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1 of 1 people found the following review helpful
Another delightful Maisie Dobbs mystery from Winspear. Set in between the two world wars, Dobbs is perhaps the epitome of do-gooder investigators and gives mighty good book with enough detail that the setting comes alive as do the circumstances of her interesting characters. An entertaining read, indeed.
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5.0 out of 5 stars Love Maisie Dobbs! Aug. 30 2013
Format:Kindle Edition|Verified Purchase
I love the way Jacqueline Winspear writes. Her character of Maisie Dobbs is very intelligent and yet vulnerable. Also like that it is set in early 20th century England. Would recommend to all those Agatha Christie fans who like to read a good mystery. It is always a good choice when the author has won an Agatha award - you can be sure there is no smut or vulgarity - just excellent writing. Enjoyed all the books in the series so far and am hopeful there will be many more.
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4.0 out of 5 stars Mending a Family isn't Easy June 14 2012
By Heather Pearson TOP 500 REVIEWER
Maisie Dobbs has been hired to find the missing daughter of wealthy grocery store magnate. Problem is, that Charlotte really doesn't want to be found; she feels she has found the sanctuary and peaceful life that she has been seeking. Maisie agrees to find the daughter, but there is a catch, the father must agree to work with her to determine how to mend the shattered father/daughter relationship. While investigating this case, Maisie realizes that the relationship with father has become one of familiarity rather than of deep care and concern for each other. Not only must she find a missing girl and mend that family, she must also mend her own.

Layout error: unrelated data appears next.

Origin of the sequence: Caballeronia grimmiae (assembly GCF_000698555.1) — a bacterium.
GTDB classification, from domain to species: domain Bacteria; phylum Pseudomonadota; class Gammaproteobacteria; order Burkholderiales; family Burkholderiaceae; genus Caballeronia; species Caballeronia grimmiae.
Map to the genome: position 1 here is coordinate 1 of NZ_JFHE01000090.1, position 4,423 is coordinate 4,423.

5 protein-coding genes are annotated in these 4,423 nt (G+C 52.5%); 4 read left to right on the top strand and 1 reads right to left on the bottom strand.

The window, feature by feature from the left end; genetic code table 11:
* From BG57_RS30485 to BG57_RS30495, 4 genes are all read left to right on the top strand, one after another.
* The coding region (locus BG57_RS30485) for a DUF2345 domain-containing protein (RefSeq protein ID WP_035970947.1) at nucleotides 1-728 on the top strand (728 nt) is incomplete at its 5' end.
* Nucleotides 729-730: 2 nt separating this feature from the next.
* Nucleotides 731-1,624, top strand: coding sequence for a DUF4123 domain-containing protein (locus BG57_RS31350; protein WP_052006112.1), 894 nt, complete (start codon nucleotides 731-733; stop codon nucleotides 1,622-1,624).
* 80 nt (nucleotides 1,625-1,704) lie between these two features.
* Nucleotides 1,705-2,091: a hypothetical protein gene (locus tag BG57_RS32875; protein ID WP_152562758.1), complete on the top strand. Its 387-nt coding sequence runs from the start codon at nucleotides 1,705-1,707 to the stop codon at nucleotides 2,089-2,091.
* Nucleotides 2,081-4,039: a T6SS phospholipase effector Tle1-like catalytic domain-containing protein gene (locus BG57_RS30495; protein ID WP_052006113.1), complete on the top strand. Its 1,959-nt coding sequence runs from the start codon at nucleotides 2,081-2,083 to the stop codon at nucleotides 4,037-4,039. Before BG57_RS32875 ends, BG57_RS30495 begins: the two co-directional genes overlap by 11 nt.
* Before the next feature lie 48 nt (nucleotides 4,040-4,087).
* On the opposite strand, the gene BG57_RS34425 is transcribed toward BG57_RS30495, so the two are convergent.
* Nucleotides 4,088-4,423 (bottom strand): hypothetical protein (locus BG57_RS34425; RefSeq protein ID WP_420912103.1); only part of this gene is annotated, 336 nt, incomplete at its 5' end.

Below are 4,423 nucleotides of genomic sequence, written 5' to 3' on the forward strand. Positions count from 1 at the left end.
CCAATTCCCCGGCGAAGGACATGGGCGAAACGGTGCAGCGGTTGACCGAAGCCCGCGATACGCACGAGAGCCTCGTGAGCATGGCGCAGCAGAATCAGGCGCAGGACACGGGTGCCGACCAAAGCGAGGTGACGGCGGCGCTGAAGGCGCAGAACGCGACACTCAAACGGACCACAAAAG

I listened to the BBC Audiobooks America version of this book. In fact, I enjoyed it so much that I listened to it twice. I was only going to re-listen to the opening chapters, but once I got started I had to continue. It was read by Kim Hicks, 10 hours 21 minutes.

The story was enhanced by the return of handy man Billy Beale. He is now Maisie's assistant and he really does add more to her firm, far beyond answering phones and doing errands. He provided balance to Maisie's formal approach to her cases. He sees the cases through the eyes of the common man and his every day experiences.

I am looking forward to the next book, Pardonable Lies, to find where Maisie's romantic interests lead her.

I find that Maisie Dobbs and Billy are very comfortable people to spend my time with. I can imagine the conversations we'd have over tea should they manifest as flesh and blood. Oh well, so much for vacation time imaginings.